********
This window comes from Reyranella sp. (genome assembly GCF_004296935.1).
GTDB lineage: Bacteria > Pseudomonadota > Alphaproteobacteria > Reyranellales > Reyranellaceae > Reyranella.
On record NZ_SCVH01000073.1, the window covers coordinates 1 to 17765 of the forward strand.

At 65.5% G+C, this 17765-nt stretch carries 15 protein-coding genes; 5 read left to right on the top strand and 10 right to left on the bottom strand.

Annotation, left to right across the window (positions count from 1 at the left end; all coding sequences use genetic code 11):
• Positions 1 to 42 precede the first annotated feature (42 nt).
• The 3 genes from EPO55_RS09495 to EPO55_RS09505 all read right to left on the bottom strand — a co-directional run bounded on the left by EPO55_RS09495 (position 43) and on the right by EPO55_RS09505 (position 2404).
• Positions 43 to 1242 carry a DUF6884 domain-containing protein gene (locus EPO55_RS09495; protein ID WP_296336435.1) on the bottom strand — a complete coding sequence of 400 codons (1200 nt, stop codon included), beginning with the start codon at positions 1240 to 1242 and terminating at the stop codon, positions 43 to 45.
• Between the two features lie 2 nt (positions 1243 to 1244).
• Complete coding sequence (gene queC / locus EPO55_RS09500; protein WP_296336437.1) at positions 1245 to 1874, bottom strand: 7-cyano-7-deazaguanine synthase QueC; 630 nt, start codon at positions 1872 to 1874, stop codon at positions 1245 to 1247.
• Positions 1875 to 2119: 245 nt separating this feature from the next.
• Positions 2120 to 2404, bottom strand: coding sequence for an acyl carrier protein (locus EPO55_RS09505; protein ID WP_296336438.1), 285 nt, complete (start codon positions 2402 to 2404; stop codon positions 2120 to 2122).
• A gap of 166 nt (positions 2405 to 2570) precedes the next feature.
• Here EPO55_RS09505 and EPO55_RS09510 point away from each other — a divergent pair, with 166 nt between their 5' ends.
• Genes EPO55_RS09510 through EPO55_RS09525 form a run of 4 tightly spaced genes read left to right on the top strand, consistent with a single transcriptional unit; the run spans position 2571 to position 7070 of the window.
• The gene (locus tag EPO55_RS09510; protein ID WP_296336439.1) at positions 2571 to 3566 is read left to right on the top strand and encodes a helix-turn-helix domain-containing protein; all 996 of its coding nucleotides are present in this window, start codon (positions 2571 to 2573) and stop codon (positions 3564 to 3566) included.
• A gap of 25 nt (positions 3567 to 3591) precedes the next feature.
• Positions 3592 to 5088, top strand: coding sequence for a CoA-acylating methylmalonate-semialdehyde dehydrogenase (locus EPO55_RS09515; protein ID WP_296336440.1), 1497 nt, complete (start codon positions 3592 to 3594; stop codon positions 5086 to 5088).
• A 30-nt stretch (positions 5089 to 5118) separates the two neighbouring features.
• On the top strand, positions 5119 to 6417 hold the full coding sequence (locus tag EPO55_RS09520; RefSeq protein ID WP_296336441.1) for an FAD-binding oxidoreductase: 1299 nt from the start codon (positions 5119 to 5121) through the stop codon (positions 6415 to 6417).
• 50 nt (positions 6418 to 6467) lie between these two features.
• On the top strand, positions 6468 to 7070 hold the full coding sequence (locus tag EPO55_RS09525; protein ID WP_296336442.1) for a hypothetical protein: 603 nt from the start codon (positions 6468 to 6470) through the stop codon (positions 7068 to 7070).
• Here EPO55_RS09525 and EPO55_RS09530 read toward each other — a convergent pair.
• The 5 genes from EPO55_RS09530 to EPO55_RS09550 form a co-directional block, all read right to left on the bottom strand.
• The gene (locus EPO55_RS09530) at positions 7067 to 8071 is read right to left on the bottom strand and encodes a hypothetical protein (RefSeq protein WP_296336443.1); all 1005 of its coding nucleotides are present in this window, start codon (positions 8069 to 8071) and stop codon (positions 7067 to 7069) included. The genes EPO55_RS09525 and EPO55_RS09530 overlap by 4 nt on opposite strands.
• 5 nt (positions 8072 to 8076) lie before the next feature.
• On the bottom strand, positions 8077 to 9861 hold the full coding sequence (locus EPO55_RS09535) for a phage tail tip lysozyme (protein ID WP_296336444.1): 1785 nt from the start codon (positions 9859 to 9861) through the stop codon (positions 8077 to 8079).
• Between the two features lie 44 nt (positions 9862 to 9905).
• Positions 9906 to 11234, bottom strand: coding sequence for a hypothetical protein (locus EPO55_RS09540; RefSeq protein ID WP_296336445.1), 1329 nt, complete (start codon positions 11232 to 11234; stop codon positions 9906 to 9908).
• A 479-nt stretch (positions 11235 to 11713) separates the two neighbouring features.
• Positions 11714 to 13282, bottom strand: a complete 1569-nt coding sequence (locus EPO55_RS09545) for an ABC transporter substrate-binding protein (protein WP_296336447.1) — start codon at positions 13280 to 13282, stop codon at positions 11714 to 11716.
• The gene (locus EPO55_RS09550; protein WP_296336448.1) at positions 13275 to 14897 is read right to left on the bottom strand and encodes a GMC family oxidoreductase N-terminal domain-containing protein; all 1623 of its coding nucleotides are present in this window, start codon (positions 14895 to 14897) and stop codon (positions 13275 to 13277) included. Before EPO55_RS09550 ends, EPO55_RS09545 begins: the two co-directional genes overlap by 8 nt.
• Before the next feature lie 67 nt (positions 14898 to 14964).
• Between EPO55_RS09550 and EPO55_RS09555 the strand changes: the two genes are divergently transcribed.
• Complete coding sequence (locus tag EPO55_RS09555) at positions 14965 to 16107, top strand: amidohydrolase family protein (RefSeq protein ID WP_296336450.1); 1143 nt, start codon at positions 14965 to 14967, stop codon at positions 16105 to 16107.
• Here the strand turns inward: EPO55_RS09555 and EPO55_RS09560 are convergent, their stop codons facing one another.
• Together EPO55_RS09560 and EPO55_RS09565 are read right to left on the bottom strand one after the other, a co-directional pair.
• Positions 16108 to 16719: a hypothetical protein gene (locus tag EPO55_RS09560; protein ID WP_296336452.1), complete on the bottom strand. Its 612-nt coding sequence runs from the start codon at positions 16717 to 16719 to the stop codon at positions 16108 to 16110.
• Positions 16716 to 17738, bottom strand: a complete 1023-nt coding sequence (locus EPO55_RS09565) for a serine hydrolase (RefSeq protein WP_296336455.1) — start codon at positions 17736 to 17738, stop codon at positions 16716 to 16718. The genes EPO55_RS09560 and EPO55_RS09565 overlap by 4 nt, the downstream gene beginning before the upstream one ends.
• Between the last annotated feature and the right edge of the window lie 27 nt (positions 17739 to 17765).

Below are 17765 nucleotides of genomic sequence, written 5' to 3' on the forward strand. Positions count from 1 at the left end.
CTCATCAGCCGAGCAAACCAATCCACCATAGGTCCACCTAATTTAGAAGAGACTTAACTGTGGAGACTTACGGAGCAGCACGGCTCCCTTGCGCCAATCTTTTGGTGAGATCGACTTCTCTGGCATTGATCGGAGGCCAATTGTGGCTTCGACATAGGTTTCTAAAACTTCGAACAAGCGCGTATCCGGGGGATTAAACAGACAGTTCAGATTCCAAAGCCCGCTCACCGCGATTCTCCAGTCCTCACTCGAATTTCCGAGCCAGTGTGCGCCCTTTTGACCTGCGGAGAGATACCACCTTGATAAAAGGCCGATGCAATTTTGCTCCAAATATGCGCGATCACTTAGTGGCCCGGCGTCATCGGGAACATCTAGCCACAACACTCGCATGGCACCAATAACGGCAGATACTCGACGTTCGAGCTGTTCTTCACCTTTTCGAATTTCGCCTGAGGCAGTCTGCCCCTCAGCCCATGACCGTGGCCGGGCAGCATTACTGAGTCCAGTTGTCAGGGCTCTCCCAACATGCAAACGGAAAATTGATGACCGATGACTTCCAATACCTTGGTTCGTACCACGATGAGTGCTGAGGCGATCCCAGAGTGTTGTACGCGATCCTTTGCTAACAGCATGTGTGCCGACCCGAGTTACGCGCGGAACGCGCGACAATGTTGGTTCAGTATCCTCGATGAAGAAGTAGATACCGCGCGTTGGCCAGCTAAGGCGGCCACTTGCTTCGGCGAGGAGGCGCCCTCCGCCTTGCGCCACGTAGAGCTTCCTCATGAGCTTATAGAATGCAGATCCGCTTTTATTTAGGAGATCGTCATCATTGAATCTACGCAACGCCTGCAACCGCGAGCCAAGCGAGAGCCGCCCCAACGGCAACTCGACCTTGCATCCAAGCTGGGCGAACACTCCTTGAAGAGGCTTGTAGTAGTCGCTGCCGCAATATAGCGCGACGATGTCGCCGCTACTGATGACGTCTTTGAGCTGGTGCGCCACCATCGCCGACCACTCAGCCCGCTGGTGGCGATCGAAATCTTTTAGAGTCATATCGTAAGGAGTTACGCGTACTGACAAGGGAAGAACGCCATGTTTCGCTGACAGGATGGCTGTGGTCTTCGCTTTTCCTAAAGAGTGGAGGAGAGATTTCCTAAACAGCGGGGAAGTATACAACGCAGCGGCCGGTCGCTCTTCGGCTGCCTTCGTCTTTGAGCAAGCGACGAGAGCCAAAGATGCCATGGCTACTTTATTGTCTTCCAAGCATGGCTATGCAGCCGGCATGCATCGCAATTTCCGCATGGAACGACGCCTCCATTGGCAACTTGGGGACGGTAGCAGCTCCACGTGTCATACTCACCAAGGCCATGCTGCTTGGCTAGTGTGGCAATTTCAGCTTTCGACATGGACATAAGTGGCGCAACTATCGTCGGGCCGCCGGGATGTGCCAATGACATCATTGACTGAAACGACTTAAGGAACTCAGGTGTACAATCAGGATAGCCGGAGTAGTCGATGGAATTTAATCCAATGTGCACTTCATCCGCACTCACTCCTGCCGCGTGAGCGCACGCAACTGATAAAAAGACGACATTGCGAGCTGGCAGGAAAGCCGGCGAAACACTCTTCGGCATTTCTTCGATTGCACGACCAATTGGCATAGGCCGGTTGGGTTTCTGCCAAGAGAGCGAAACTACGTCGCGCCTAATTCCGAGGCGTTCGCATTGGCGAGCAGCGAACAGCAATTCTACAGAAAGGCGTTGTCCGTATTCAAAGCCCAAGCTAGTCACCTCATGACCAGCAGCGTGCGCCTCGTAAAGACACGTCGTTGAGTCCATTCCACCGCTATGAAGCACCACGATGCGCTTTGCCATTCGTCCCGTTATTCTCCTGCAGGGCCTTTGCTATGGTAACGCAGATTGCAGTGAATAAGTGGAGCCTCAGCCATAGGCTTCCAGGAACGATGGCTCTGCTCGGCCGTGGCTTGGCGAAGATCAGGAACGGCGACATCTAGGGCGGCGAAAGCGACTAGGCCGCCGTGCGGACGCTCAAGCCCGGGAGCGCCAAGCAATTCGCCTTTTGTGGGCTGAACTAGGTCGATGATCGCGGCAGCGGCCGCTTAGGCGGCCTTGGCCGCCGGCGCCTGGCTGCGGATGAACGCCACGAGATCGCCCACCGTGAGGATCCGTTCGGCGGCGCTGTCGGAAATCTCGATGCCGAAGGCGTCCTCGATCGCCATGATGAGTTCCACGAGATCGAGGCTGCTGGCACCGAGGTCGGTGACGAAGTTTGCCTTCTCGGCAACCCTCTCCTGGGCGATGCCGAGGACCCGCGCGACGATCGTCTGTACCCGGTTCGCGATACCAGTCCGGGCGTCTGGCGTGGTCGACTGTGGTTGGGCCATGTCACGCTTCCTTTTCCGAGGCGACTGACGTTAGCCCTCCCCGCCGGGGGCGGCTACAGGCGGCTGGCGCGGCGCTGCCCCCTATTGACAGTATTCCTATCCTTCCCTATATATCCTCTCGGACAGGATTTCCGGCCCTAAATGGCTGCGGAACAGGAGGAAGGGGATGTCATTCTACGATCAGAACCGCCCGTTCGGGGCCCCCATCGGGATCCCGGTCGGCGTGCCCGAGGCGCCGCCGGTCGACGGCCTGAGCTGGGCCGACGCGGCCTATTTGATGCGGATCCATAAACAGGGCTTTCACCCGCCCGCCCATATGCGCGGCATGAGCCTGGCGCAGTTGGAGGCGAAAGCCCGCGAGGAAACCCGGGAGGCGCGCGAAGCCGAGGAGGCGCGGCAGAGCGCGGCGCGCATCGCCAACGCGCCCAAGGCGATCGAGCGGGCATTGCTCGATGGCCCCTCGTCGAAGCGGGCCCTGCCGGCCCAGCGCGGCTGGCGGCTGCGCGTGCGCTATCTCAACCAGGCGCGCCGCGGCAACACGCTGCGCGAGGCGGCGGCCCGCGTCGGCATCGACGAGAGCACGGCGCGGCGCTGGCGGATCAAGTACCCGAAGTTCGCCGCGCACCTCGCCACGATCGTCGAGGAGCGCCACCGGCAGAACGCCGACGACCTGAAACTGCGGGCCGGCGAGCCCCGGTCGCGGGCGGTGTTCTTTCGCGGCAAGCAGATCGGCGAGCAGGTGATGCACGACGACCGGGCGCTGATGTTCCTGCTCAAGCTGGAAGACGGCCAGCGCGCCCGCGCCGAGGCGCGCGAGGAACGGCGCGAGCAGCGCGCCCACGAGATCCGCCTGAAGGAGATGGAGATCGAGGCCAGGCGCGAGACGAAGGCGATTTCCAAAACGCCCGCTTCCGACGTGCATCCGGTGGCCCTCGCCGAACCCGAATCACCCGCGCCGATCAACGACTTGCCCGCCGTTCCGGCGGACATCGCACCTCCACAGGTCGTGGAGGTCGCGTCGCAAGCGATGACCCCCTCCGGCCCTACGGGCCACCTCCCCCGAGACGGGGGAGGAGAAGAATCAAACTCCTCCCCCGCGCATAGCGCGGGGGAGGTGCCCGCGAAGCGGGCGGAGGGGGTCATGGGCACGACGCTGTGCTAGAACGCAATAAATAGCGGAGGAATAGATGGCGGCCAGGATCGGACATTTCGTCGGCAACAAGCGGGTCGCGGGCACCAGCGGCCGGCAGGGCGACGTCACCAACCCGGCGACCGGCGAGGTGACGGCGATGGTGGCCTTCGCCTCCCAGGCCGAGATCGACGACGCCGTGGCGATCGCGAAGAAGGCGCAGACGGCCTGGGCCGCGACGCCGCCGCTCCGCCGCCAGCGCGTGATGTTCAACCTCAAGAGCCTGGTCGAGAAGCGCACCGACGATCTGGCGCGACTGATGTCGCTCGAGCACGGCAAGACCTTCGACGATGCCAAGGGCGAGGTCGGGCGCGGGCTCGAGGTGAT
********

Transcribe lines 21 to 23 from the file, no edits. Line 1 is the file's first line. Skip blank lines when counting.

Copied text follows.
• 50 nt (positions 6418 to 6467) lie between these two features.
• On the top strand, positions 6468 to 7070 hold the full coding sequence (locus tag EPO55_RS09525; protein ID WP_296336442.1) for a hypothetical protein: 603 nt from the start codon (positions 6468 to 6470) through the stop codon (positions 7068 to 7070).
• Here EPO55_RS09525 and EPO55_RS09530 read toward each other — a convergent pair.